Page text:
As I got to know them, I realized there were 2 main categories of AFOLs (adult fan on LEGO): Collectors and photographers. The collectors focused more on, well, collecting, and the photographers focused more on – wait for it – photography. It was very easy to see this in their posts. One group didn’t care much about the composition, lighting and the story the image tells, and the other didn’t “have to” have every set/Minifigure ever made. The balance between the two wasn’t always 90/10, some even came close to 50/50, but it was there. You could see it after following a certain person for a while.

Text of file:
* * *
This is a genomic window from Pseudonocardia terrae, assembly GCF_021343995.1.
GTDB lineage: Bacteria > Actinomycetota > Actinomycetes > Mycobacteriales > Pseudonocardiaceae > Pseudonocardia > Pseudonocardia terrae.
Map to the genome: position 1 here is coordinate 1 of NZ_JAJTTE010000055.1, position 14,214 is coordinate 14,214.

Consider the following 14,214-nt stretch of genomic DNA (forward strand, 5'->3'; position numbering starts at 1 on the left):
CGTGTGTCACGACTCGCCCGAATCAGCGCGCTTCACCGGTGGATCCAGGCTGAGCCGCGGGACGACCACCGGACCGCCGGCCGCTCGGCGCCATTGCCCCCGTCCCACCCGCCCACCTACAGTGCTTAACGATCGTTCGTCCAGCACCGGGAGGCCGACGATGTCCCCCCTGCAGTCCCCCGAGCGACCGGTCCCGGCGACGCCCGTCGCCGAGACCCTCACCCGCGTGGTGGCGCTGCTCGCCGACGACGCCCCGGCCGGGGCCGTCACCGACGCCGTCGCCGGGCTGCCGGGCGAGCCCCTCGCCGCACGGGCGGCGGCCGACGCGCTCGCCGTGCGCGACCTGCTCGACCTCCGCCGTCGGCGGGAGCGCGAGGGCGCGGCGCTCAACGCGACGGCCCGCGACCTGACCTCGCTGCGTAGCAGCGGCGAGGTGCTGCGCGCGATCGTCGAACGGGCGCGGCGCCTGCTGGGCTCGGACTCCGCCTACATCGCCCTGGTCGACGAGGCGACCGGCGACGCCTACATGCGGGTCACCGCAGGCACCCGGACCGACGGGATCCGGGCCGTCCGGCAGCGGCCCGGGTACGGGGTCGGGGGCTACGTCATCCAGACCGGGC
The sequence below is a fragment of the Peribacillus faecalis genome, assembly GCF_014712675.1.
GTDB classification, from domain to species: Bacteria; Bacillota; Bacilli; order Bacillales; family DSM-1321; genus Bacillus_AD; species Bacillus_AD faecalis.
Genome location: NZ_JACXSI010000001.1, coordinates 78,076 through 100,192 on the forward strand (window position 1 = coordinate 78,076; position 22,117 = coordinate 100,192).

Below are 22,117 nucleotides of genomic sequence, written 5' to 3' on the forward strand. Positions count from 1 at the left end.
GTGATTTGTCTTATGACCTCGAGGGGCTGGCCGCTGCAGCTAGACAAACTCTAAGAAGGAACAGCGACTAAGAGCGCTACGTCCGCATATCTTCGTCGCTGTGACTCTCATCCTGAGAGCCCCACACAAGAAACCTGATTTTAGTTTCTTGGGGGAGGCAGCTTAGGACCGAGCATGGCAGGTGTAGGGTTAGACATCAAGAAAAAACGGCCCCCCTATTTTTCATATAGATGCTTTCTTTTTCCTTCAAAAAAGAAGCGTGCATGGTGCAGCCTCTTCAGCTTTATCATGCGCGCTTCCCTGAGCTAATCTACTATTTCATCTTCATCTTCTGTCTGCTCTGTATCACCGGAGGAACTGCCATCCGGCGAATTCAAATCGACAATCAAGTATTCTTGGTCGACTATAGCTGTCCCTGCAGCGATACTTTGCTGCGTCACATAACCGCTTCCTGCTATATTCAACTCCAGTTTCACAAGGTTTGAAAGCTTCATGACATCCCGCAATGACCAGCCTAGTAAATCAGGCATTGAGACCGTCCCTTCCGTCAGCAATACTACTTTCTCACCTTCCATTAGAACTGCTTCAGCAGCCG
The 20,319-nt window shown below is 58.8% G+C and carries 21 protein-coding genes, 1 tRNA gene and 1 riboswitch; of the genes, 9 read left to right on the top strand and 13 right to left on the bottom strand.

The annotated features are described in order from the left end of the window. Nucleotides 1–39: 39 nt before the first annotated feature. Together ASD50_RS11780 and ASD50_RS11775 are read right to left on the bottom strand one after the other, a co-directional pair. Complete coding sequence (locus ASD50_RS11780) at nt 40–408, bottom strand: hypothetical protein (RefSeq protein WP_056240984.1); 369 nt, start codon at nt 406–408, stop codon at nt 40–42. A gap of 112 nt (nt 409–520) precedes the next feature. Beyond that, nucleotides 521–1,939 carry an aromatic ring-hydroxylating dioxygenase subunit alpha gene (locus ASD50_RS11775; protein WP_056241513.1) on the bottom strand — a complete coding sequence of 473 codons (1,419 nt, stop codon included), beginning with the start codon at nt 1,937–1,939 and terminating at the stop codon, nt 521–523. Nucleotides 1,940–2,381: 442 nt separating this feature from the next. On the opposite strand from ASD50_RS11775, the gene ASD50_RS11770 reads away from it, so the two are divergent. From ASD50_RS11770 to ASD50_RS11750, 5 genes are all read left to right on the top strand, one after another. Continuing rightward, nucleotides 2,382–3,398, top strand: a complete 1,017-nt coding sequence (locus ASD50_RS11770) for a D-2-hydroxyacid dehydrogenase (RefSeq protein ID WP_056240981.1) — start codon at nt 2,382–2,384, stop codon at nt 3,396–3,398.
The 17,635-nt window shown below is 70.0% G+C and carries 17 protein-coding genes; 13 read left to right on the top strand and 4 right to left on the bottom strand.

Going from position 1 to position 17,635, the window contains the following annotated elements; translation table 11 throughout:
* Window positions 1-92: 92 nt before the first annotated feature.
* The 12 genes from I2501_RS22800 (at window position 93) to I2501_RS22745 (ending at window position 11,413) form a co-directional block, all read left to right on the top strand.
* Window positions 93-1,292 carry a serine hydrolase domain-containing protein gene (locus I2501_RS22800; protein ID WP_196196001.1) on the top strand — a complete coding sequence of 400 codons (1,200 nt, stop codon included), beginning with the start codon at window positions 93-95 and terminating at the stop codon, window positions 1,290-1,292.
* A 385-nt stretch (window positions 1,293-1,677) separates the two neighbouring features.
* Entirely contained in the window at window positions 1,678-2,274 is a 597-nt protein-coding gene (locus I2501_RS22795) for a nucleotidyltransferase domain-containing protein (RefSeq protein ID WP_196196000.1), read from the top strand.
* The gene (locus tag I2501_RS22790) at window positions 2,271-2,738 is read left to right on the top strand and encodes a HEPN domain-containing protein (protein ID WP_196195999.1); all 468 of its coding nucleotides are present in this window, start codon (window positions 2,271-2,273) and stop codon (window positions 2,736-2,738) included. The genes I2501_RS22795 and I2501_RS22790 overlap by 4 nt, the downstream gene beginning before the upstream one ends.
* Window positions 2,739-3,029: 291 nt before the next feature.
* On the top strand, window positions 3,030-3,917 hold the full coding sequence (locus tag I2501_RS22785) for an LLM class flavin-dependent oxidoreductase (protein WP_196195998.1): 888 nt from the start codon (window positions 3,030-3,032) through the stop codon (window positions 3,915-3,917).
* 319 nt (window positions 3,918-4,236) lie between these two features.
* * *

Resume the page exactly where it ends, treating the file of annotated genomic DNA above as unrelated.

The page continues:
I would like to say I’m one of the 50/50s, but that wouldn’t be true. I’m more of a collector than a photographer, but I do try to keep the balance as close as possible.
Legends of Chima
Social media is for socializing, right? I mean, it would be kind of pointless if you just logged in, looked at the pictures, and logged out, without interacting in any way. So when you start interacting, you start learning things. Some general stuff, like there’s this site where you can buy LEGO in bulk, or that company that makes awesome custom items, and some personal stuff, like how a certain theme should have never been made, because “it sucks”. In other words, you start learning other people’s opinions. And when you have collected enough data, you can make your own conclusions.
Bear with me, I’m coming to the good stuff.